China’s population has fallen for the first time in 60 years, with the national birth rate hitting a record low – 6.77 births per 1,000 people.
The population in 2022 – 1.4118 billion – fell by 850,000 from 2021.
China’s birth rate has been declining for years, prompting a slew of policies to try to slow the trend.
But seven years after scrapping the one-child policy, it has entered what one official described as an “era of negative population growth”.
The birth rate in 2022 was also down from 7.52 in 2021, according to China’s National Bureau of Statistics, which released the figures on Tuesday.
In comparison, in 2021, the United States recorded 11.06 births per 1,000 people, and the United Kingdom, 10.08 births. The birth rate for the same year in India, which is poised to overtake China as the world’s most populous country, was 16.42.
Deaths also outnumbered births for the first time last year in China. The country logged its highest death rate since 1976 – 7.37 deaths per 1,000 people, up from 7.18 the previous year.
He was thought to be the oldest man in Tokyo – but when officials went to congratulate Sogen Kato on his 111th birthday, they uncovered mummified skeletal remains lying in his bed.
Mr Kato may have been dead for 30 years according to Japanese authorities.
They grew suspicious when they went to honour Mr Kato at his address in Adachi ward, but his granddaughter told them he “doesn’t want to see anybody”.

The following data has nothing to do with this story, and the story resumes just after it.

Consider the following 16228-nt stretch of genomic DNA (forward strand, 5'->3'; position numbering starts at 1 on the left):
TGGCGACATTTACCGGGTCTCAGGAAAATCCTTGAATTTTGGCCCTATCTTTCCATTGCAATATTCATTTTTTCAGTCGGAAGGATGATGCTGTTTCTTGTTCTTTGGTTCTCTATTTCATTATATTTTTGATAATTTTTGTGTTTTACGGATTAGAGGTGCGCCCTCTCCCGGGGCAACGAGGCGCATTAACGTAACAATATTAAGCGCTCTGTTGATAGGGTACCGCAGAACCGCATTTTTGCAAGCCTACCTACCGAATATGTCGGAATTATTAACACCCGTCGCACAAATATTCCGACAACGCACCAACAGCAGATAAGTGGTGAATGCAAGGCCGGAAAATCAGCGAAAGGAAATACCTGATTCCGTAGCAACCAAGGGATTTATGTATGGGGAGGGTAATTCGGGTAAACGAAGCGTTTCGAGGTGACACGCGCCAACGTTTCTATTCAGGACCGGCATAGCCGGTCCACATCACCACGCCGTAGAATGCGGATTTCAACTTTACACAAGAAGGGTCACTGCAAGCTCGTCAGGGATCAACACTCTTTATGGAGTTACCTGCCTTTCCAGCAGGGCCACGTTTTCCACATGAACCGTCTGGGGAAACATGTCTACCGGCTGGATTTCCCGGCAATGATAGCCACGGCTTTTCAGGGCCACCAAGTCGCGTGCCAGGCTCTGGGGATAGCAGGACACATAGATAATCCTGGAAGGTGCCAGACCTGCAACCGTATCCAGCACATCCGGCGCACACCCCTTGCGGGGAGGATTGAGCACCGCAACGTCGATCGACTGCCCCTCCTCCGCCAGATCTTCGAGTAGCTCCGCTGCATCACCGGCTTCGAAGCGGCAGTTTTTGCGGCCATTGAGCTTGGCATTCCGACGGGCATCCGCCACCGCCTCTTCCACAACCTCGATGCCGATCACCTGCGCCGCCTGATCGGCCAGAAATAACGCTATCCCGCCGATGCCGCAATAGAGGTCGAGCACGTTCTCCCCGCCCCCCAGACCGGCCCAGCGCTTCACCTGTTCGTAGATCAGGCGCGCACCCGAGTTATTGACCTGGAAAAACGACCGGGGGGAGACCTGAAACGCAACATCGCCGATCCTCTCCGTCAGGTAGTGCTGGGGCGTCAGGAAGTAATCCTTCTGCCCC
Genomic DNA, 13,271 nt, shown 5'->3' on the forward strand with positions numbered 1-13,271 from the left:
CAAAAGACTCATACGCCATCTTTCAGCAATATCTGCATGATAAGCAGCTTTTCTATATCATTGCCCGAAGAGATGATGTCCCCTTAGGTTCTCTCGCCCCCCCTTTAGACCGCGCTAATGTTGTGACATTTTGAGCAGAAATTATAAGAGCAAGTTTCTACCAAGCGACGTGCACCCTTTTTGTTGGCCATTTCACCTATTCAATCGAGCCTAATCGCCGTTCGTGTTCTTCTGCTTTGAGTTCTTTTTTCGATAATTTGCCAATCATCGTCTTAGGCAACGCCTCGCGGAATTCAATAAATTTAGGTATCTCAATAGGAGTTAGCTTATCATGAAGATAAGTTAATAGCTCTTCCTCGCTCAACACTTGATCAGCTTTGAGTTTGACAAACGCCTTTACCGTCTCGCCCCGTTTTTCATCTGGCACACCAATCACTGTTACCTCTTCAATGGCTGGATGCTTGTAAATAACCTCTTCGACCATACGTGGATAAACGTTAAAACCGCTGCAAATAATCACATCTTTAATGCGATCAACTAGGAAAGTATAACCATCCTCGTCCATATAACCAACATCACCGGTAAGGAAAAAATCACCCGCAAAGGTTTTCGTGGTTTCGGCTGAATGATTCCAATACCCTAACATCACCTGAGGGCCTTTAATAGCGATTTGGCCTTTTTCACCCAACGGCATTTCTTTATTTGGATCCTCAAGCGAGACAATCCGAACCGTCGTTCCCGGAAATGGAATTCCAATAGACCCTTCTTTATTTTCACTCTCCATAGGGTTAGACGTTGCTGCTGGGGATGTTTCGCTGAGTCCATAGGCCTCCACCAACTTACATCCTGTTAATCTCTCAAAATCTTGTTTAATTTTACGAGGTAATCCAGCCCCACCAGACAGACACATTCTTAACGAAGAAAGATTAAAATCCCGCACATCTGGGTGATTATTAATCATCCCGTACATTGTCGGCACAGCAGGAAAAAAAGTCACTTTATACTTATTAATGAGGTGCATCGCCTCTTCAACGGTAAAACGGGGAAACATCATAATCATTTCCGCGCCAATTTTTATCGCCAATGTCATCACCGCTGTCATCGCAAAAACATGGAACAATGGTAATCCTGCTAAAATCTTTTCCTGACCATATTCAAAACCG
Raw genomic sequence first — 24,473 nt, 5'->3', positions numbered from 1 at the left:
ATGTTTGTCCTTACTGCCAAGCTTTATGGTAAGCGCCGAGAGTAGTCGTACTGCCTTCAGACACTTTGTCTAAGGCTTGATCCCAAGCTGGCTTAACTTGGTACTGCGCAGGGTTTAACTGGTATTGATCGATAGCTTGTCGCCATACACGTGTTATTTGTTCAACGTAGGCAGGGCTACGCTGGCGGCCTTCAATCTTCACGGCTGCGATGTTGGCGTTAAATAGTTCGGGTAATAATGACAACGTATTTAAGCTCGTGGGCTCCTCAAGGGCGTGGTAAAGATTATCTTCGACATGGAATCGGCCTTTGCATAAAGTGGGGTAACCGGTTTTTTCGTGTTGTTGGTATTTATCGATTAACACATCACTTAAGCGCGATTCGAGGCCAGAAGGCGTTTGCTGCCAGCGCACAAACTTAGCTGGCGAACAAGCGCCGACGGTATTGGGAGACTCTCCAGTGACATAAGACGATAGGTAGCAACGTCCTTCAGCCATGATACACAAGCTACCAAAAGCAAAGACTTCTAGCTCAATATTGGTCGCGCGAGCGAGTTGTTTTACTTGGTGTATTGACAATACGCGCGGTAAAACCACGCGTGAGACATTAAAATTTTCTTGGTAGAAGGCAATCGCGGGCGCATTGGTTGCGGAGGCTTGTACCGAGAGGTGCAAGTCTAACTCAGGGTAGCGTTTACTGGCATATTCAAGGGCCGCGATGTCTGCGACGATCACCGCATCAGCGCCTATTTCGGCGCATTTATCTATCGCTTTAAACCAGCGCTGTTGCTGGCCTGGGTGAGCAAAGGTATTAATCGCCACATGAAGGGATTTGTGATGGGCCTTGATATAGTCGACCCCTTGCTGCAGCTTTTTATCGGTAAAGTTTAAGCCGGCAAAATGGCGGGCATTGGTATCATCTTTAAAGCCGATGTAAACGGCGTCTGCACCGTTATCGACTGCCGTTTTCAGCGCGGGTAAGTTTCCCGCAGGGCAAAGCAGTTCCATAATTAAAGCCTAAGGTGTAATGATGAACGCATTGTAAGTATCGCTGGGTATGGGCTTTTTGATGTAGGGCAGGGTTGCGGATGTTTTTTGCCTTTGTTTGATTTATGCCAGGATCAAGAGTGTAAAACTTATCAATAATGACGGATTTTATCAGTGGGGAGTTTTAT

Police are now investigating the family on possible fraud charges.
But the family had received 9.5 million yen ($109,000: £70,000) in widower’s pension payments via Mr Kato’s bank account since his wife died six years ago, and some of the money had recently been withdrawn.
At present, the state pension increases each year in line with the rising cost of living seen in the Consumer Prices Index (CPI) measure of inflation, increasing average wages, or 2.5%, whichever is highest.
As people come off furlough and return to full pay, this is recorded as a large rise in average earnings. Job losses have also affected those in low-paid work too.
This leads to a unique situation, and one which economists describe as an anomaly.
Predictions by the Bank of England suggest that average earnings could go up by 8%, hence the equivalent rise in the state pension.
The UK has four vaccines approved for use: Pfizer-BioNTech, Oxford-AstraZeneca, Moderna and Janssen; three of which require two doses for maximum protection.
The campaign to reach as many people as quickly as possible was boosted by a shift in policy in early January – to prioritise the first dose of a vaccine, with a second dose up to 12 weeks later, a bigger gap than originally planned.
Progress made in the UK so far means the country continues to be among those with the highest vaccination rates globally.